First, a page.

The San Francisco Bay area, gateway to the Pacific, has long played an important role in the trade of Asian art treasures. At Michaanss Auctions
, high quality Asian art and antiques have been a core business since the companys inception. In the March Gallery Auction, Michaans offers precious Chinese snuff bottles, a delightful bronze elephant, and Japanese woodblock prints by Hiroshige. Also among the March highlights is the large collection of engravings by Karl Bodmer, whose body of work forms an important historical record of the American West. Bodmers exquisite 19th century scenes of Native Americans will thrill collectors of fine art as well as American history buffs. Estate jewelry, period furniture and many more fabulous finds are also offered at Michaans on March 9.
A good snuff bottle collection is a survey of Chinese art, in miniature. The insidepainted snuff bottles ($400-$600 for the lot of three in the March auction) feature the delicate brushstrokes of traditional Chinese painting in an art form that never fails to fascinate. The pair of overlay glass snuff bottles ($600-$800) features the carved glass technique perfected by Chinese artisans after centuries of carving jade. And the glazed snuff bottle ($300-$400) is robins egg blue, a favored hue among collectors of Chinese porcelain.
Is there any animal more universally beloved than the elephant? Revered by many cultures and cherished by even more, the elephant is an important motif in the decorative arts and interior design. March brings to Michaans a handcrafted bronze Asian elephant estimated at $1,000-$1,500, with polychrome decoration and a lovely patina.
The works of master printmaker Hiroshige (1797-1858) are fundamental to any collection of Japanese woodblock prints. Hiroshiges reputation was already well established in his day, and later in the 19th century his works were discovered and even copied by the European Impressionists including Van Gogh. A collection of eleven Hiroshige woodblock prints ($1,800-$2,000) is featured in the March auction. Scroll paintings, embroidered textiles, carved jade and fine Chinese porcelains are also offered.
The art of Karl Bodmer (1809-1893) is presented in March by Fine Art specialist Susan Paffrath, who offers ten lots of Bodmers hand-colored engravings. The value of Bodmers work is recognized by historians as well as art collectors, notes Paffrath. His wonderful images document the great diversity in Native American cultures, while also highlighting the individuality of his particular subjects. Bodmers engraving of a dancing warrior (Pehriska-Ruhpa) is estimated at $5,000-$7,000, one of many Indian portraits on offer. Also offered are the wildlife scene, Herd of Bison and Elks ($2,000-$3,000) and a view of 19th century Niagara Falls ($1,000-$2,000).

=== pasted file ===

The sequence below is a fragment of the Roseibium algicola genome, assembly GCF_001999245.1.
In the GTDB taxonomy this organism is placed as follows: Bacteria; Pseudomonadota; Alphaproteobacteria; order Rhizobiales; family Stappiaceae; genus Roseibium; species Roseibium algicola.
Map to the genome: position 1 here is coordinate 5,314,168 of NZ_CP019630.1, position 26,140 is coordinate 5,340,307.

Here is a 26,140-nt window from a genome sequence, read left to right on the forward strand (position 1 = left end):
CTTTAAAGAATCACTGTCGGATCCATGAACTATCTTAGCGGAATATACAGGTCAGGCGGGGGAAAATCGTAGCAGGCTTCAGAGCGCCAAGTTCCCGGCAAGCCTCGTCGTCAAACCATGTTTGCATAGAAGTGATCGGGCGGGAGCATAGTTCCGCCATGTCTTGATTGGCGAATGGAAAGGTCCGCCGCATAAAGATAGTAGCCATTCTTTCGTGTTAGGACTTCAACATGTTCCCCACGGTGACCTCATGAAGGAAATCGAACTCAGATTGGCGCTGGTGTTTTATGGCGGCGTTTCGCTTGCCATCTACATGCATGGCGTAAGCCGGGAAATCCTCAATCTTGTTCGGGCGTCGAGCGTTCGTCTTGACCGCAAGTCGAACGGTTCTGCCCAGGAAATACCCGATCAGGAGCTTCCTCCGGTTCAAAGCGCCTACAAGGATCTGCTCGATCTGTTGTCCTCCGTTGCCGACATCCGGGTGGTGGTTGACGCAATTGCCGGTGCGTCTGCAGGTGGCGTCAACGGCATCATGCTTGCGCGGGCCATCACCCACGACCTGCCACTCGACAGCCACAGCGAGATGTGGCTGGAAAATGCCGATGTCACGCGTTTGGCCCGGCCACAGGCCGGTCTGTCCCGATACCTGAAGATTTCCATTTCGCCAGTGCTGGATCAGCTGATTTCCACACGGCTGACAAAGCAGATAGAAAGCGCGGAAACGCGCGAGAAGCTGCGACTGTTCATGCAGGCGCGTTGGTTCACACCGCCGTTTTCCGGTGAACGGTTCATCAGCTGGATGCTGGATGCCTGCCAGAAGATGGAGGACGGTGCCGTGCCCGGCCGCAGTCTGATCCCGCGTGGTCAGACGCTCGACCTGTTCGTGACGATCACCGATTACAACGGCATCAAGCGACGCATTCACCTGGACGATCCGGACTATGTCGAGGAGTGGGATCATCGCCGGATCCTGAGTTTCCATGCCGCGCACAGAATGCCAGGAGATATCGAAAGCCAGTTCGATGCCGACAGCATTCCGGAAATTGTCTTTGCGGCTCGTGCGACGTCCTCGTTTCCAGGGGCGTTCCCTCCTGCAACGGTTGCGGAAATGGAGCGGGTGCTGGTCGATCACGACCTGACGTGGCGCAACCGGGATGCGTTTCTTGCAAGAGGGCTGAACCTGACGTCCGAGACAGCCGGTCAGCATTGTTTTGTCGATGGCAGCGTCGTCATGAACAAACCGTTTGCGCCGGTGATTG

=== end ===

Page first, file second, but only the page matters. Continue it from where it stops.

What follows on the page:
Milestone Mountain ($3,000-$5,000), an Ansel Adams print with excellent provenance, is another fine art highlight. Works by Peter Max and Roy Lichtenstein are offered. Summer, a bronze by cowboy artist William Moyers (1916-2010) is estimated at $2,000-$4,000. The large oil painting Jungle by Fernand Pierre is one of two works by Haitian artists. Pierres lush pictorial style recalls that of the 19th century French painter Henri Rousseau, while springing wholly from the natural environment and artistic heritage of his native Haiti.
Brilliant color and lushness can also be found in Michaans March fine jewelry. A stunning floral enameled jewelry suite features diamonds, ruby cabochons and cultured pearls set in 22k gold. The large Mughal-style suite by a contemporary Indian designer is estimated at $30,000-$50,000. Also offered is a beautiful jadeite jade bangle bracelet ($4,000-$6,000). The bangle comes with a GIA report confirming A jade, no color treatments, and has wonderful translucency says Michaans gemologist Elise Coronado.
A standout in March is the custom diamond ring designed as a comet, with a trail of diamonds following from the brilliant-cut center stone of over one carat ($2,000-$3,000). The sapphire ombré bead necklace ($1,800-$2,500) is another highlight. A gleaming 18k gold bracelet, heavy with gold coins and charms, is estimated at $4,000-$6,000. 25 of the March jewelry lots come from the estate of Wylda Hammond Nelson, MD, who collected beads and tribal jewelry from around the world. These lots include the ancient Persian necklace ($500-$700) of etched carnelian and carnelian beads.
Estate furniture highlights include the McGuire bamboo form dining table and eight chairs, a great find at $1,000-$1,500. Luxury items in this auction include a Fendi fur and a Daum pitcher.